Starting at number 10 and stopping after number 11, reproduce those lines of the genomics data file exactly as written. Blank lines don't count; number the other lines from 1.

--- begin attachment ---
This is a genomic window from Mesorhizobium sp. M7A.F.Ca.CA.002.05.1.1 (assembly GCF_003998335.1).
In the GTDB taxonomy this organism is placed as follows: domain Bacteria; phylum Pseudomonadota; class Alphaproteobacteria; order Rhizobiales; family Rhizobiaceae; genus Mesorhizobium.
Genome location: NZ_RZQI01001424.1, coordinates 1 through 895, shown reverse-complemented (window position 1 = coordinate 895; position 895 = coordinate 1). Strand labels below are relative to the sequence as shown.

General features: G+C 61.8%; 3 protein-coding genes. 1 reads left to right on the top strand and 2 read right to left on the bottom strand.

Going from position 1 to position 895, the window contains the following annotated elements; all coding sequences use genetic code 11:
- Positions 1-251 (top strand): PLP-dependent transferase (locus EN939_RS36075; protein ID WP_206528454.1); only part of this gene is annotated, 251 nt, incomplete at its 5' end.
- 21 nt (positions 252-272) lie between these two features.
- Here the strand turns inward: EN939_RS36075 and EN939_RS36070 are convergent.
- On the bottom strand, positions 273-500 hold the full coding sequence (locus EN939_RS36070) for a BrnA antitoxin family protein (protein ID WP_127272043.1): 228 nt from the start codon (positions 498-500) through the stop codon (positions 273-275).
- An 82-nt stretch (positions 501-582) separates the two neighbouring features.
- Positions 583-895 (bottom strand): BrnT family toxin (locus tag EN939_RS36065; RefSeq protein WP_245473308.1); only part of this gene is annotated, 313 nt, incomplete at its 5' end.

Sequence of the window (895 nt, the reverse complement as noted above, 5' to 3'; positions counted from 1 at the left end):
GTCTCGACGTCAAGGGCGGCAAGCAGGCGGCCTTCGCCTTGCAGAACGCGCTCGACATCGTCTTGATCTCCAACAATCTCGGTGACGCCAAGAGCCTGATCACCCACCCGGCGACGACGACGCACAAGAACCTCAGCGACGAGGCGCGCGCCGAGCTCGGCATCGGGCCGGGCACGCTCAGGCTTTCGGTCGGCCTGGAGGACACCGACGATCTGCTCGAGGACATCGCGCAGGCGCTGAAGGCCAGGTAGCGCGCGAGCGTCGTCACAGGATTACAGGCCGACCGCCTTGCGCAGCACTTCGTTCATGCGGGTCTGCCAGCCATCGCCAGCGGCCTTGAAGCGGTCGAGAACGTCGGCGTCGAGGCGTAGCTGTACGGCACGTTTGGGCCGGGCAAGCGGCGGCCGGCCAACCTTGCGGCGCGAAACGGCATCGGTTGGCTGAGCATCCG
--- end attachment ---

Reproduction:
- An 82-nt stretch (positions 501-582) separates the two neighbouring features.
- Positions 583-895 (bottom strand): BrnT family toxin (locus tag EN939_RS36065; RefSeq protein WP_245473308.1); only part of this gene is annotated, 313 nt, incomplete at its 5' end.